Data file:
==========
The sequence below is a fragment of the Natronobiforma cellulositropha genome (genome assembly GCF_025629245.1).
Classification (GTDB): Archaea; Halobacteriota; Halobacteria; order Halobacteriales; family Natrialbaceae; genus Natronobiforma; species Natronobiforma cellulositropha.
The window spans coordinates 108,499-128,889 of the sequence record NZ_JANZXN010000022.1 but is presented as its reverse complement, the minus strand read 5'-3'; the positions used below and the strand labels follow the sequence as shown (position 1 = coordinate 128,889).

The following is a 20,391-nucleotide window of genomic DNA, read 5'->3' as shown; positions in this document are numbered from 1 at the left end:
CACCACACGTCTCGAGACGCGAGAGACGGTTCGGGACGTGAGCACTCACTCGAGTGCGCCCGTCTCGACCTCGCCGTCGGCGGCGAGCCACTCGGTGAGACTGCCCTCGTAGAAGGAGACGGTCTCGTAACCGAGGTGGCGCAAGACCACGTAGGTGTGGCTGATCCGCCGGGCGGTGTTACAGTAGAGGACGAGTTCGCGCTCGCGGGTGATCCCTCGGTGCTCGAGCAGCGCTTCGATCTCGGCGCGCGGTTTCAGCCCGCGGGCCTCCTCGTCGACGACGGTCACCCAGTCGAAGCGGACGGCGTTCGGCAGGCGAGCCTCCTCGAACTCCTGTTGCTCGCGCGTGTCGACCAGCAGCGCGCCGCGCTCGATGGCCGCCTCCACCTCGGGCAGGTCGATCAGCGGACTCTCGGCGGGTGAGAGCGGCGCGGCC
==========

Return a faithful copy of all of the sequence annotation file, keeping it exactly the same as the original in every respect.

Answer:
The sequence below is a fragment of the Natronobiforma cellulositropha genome (genome assembly GCF_025629245.1).
Classification (GTDB): Archaea; Halobacteriota; Halobacteria; order Halobacteriales; family Natrialbaceae; genus Natronobiforma; species Natronobiforma cellulositropha.
The window spans coordinates 108,499-128,889 of the sequence record NZ_JANZXN010000022.1 but is presented as its reverse complement, the minus strand read 5'-3'; the positions used below and the strand labels follow the sequence as shown (position 1 = coordinate 128,889).

The following is a 20,391-nucleotide window of genomic DNA, read 5'->3' as shown; positions in this document are numbered from 1 at the left end:
CACCACACGTCTCGAGACGCGAGAGACGGTTCGGGACGTGAGCACTCACTCGAGTGCGCCCGTCTCGACCTCGCCGTCGGCGGCGAGCCACTCGGTGAGACTGCCCTCGTAGAAGGAGACGGTCTCGTAACCGAGGTGGCGCAAGACCACGTAGGTGTGGCTGATCCGCCGGGCGGTGTTACAGTAGAGGACGAGTTCGCGCTCGCGGGTGATCCCTCGGTGCTCGAGCAGCGCTTCGATCTCGGCGCGCGGTTTCAGCCCGCGGGCCTCCTCGTCGACGACGGTCACCCAGTCGAAGCGGACGGCGTTCGGCAGGCGAGCCTCCTCGAACTCCTGTTGCTCGCGCGTGTCGACCAGCAGCGCGCCGCGCTCGATGGCCGCCTCCACCTCGGGCAGGTCGATCAGCGGACTCTCGGCGGGTGAGAGCGGCGCGGCC